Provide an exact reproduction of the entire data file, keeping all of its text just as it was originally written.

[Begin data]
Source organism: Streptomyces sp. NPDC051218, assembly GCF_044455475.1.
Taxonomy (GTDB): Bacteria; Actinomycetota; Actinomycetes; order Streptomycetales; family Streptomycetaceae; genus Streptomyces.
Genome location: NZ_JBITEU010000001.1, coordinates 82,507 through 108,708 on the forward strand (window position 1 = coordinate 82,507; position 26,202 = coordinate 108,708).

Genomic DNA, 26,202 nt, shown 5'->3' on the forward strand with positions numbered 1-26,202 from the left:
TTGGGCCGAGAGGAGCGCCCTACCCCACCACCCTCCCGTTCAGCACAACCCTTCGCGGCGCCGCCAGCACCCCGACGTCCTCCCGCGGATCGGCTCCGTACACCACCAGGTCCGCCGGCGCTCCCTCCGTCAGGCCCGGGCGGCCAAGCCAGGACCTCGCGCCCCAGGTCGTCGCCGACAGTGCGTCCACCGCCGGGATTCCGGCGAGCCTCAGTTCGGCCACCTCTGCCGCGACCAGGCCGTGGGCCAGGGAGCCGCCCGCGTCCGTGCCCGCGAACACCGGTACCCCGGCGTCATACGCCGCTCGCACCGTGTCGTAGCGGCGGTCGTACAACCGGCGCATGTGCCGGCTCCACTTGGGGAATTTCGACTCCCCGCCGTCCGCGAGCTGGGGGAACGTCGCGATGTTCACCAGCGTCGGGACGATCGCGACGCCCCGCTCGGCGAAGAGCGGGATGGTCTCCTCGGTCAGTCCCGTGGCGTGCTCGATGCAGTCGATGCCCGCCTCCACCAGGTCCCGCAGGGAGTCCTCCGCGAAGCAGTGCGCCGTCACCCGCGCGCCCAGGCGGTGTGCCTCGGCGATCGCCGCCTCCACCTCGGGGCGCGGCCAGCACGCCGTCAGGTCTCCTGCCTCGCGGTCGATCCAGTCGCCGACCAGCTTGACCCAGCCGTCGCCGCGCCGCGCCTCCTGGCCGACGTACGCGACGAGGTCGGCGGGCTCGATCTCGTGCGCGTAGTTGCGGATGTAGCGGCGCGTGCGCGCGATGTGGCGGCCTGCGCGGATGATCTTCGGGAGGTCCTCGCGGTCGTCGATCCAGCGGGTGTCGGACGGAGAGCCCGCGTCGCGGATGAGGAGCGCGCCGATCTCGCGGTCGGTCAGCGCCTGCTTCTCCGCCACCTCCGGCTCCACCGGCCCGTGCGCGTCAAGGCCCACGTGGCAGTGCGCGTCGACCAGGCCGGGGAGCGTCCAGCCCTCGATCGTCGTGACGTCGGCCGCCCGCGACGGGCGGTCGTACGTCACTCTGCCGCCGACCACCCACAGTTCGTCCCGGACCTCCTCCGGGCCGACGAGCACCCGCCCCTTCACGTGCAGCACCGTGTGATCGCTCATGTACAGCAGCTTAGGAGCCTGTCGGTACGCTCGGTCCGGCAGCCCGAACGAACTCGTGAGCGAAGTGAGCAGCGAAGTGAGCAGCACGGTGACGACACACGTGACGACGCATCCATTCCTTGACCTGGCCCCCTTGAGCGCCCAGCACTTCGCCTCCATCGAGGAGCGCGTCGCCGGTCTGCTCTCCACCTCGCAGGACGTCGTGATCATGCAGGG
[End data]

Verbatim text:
Source organism: Streptomyces sp. NPDC051218, assembly GCF_044455475.1.
Taxonomy (GTDB): Bacteria; Actinomycetota; Actinomycetes; order Streptomycetales; family Streptomycetaceae; genus Streptomyces.
Genome location: NZ_JBITEU010000001.1, coordinates 82,507 through 108,708 on the forward strand (window position 1 = coordinate 82,507; position 26,202 = coordinate 108,708).

Genomic DNA, 26,202 nt, shown 5'->3' on the forward strand with positions numbered 1-26,202 from the left:
TTGGGCCGAGAGGAGCGCCCTACCCCACCACCCTCCCGTTCAGCACAACCCTTCGCGGCGCCGCCAGCACCCCGACGTCCTCCCGCGGATCGGCTCCGTACACCACCAGGTCCGCCGGCGCTCCCTCCGTCAGGCCCGGGCGGCCAAGCCAGGACCTCGCGCCCCAGGTCGTCGCCGACAGTGCGTCCACCGCCGGGATTCCGGCGAGCCTCAGTTCGGCCACCTCTGCCGCGACCAGGCCGTGGGCCAGGGAGCCGCCCGCGTCCGTGCCCGCGAACACCGGTACCCCGGCGTCATACGCCGCTCGCACCGTGTCGTAGCGGCGGTCGTACAACCGGCGCATGTGCCGGCTCCACTTGGGGAATTTCGACTCCCCGCCGTCCGCGAGCTGGGGGAACGTCGCGATGTTCACCAGCGTCGGGACGATCGCGACGCCCCGCTCGGCGAAGAGCGGGATGGTCTCCTCGGTCAGTCCCGTGGCGTGCTCGATGCAGTCGATGCCCGCCTCCACCAGGTCCCGCAGGGAGTCCTCCGCGAAGCAGTGCGCCGTCACCCGCGCGCCCAGGCGGTGTGCCTCGGCGATCGCCGCCTCCACCTCGGGGCGCGGCCAGCACGCCGTCAGGTCTCCTGCCTCGCGGTCGATCCAGTCGCCGACCAGCTTGACCCAGCCGTCGCCGCGCCGCGCCTCCTGGCCGACGTACGCGACGAGGTCGGCGGGCTCGATCTCGTGCGCGTAGTTGCGGATGTAGCGGCGCGTGCGCGCGATGTGGCGGCCTGCGCGGATGATCTTCGGGAGGTCCTCGCGGTCGTCGATCCAGCGGGTGTCGGACGGAGAGCCCGCGTCGCGGATGAGGAGCGCGCCGATCTCGCGGTCGGTCAGCGCCTGCTTCTCCGCCACCTCCGGCTCCACCGGCCCGTGCGCGTCAAGGCCCACGTGGCAGTGCGCGTCGACCAGGCCGGGGAGCGTCCAGCCCTCGATCGTCGTGACGTCGGCCGCCCGCGACGGGCGGTCGTACGTCACTCTGCCGCCGACCACCCACAGTTCGTCCCGGACCTCCTCCGGGCCGACGAGCACCCGCCCCTTCACGTGCAGCACCGTGTGATCGCTCATGTACAGCAGCTTAGGAGCCTGTCGGTACGCTCGGTCCGGCAGCCCGAACGAACTCGTGAGCGAAGTGAGCAGCGAAGTGAGCAGCACGGTGACGACACACGTGACGACGCATCCATTCCTTGACCTGGCCCCCTTGAGCGCCCAGCACTTCGCCTCCATCGAGGAGCGCGTCGCCGGTCTGCTCTCCACCTCGCAGGACGTCGTGATCATGCAGGG